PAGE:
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Shanghai. Photo: Artur Widak/NurPhoto/Getty

One of the most over-used slogans of recent years has been "smart cities," the vision of connected, Jetsons-like future of streamlined metropolises where technology smoothly manages energy use, traffic, policing and more.

Even so, a decade after the term first gained currency, we still have no truly smart cities, says McKinsey Global Institute in a new study of 50 selected cities around the world.

What happened: One of the problems, say the study's authors, has been that cities have focused too much on the technology and too little on humans. The study emphasized that smart phones are the door to the smart city, providing all the information at one's fingertips for health, traffic, safety and news.

  • Co-author Jaana Remes tells Axios that she was surprised by how low European cities rank in much of the study.
  • In terms of establishing a strong technological base, Amsterdam and Stockholm scored high right alongside Seoul, Singapore and New York. All were praised for having "ultra-high-speed communication networks and [being] in the process of launching 5G services."
  • But Europe fall back when it came to using smart apps and especially so on being aware of smartness, according to the study.

More results:

  • In terms of having a strong technological base, no one came near the maximum 37 points. The highest was Singapore with 25 points. NYC was right behind that with 24.4 points.
  • When it comes to smart apps, NY, L.A., London, Singapore, Shenzhen and Seoul ranked the highest. There was differentiation — Europe's emphasis is mobile apps; in North America, it's health apps. Rio and Cape Town emphasized security. But, again, no one came close to the maximum 55 points: London, L.A. and NY got 34.5, and Seoul 33.
  • Asian cities scored the highest on awareness of being smart, specifically China — Beijing residents scored 24.2 out of 30, and Shanghai and Shenzhen were at 23.2.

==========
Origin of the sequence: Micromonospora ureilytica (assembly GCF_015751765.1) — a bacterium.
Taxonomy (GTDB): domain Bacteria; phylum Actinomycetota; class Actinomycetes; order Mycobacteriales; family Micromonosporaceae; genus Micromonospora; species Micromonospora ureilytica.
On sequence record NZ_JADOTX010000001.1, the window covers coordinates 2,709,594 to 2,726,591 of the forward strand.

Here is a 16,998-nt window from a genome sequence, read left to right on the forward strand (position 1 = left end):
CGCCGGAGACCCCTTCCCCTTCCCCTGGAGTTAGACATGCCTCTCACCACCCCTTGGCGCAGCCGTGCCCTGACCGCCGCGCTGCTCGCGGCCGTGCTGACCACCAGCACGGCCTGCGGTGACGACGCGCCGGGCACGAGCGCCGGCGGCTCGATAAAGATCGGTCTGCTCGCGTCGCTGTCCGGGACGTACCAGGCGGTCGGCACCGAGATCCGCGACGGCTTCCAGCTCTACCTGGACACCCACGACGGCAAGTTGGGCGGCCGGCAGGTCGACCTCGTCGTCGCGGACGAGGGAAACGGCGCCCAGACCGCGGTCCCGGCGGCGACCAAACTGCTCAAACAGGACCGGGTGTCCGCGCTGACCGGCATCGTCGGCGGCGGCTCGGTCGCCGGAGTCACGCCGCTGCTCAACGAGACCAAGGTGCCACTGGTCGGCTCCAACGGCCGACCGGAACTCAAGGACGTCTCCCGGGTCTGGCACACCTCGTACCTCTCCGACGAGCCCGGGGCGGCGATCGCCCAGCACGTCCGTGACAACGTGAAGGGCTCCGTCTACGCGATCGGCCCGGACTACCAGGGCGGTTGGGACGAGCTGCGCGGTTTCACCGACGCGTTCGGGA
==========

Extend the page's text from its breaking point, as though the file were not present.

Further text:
Go deeper

13 hours ago - World

Maximum pressure campaign escalates with Fakhrizadeh killing

Photo: Fars News Agency via AP

The assassination of Mohsen Fakhrizadeh, the architect of Iran’s military nuclear program, is a new height in the maximum pressure campaign led by the Trump administration and the Netanyahu government against Iran.

Why it matters: It exceeds the capture of the Iranian nuclear archives by the Mossad, and the sabotage in the advanced centrifuge facility in Natanz.

Scoop: Biden weighs retired General Lloyd Austin for Pentagon chief

Lloyd Austin testifying before Congress in 2015. Photo: Chip Somodevilla/Getty Images

Joe Biden is considering retired four-star General Lloyd Austin as his nominee for defense secretary, adding him to a shortlist that includes Jeh Johnson, Tammy Duckworth and Michele Flournoy, two sources with direct knowledge of the decision-making tell Axios.

Why it matters: A nominee for Pentagon chief was noticeably absent when the president-elect rolled out his national security team Tuesday. Flournoy had been widely seen as the likely pick, but Axios is told other factors — race, experience, Biden's comfort level — have come into play.

Updated 15 hours ago - Politics & Policy

Coronavirus dashboard

Illustration: Sarah Grillo/Axios

  1. Health: WHO: AstraZeneca vaccine must be evaluated on "more than a press release."
  2. Politics: Supreme Court backs religious groups on New York COVID restrictions.
  3. World: Thailand, Philippines sign deal with AstraZeneca for vaccine.
  4. Economy: Safety nets to disappear in December Black Friday shopping across the U.S., in photosAmazon hires 1,400 workers a day throughout pandemic.
  5. Education: National standardized tests delayed until 2022.